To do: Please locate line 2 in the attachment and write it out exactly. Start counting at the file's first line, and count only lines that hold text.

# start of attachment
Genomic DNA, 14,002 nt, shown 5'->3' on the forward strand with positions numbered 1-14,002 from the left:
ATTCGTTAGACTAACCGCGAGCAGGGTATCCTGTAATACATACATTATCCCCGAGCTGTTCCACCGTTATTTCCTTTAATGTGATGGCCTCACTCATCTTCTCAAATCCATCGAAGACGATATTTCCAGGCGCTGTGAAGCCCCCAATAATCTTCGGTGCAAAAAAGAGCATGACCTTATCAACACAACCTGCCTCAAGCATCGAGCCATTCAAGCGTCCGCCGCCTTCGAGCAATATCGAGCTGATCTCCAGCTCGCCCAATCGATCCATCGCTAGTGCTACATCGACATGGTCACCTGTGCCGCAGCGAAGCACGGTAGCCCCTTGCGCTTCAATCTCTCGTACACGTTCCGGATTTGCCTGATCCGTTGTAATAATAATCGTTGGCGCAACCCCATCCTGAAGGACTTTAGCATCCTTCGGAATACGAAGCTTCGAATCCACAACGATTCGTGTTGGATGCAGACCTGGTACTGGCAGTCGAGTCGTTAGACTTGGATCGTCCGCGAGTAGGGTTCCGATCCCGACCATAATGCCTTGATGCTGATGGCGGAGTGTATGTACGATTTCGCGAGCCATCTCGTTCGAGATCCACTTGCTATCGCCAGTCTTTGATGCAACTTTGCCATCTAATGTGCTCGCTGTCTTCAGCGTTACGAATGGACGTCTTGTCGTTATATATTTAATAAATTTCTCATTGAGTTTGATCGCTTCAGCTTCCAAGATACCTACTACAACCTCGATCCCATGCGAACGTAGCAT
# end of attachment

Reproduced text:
ATTCGTTAGACTAACCGCGAGCAGGGTATCCTGTAATACATACATTATCCCCGAGCTGTTCCACCGTTATTTCCTTTAATGTGATGGCCTCACTCATCTTCTCAAATCCATCGAAGACGATATTTCCAGGCGCTGTGAAGCCCCCAATAATCTTCGGTGCAAAAAAGAGCATGACCTTATCAACACAACCTGCCTCAAGCATCGAGCCATTCAAGCGTCCGCCGCCTTCGAGCAATATCGAGCTGATCTCCAGCTCGCCCAATCGATCCATCGCTAGTGCTACATCGACATGGTCACCTGTGCCGCAGCGAAGCACGGTAGCCCCTTGCGCTTCAATCTCTCGTACACGTTCCGGATTTGCCTGATCCGTTGTAATAATAATCGTTGGCGCAACCCCATCCTGAAGGACTTTAGCATCCTTCGGAATACGAAGCTTCGAATCCACAACGATTCGTGTTGGATGCAGACCTGGTACTGGCAGTCGAGTCGTTAGACTTGGATCGTCCGCGAGTAGGGTTCCGATCCCGACCATAATGCCTTGATGCTGATGGCGGAGTGTATGTACGATTTCGCGAGCCATCTCGTTCGAGATCCACTTGCTATCGCCAGTCTTTGATGCAACTTTGCCATCTAATGTGCTCGCTGTCTTCAGCGTTACGAATGGACGTCTTGTCGTTATATATTTAATAAATTTCTCATTGAGTTTGATCGCTTCAGCTTCCAAGATACCTACTACAACCTCGATCCCATGCGAACGTAGCAT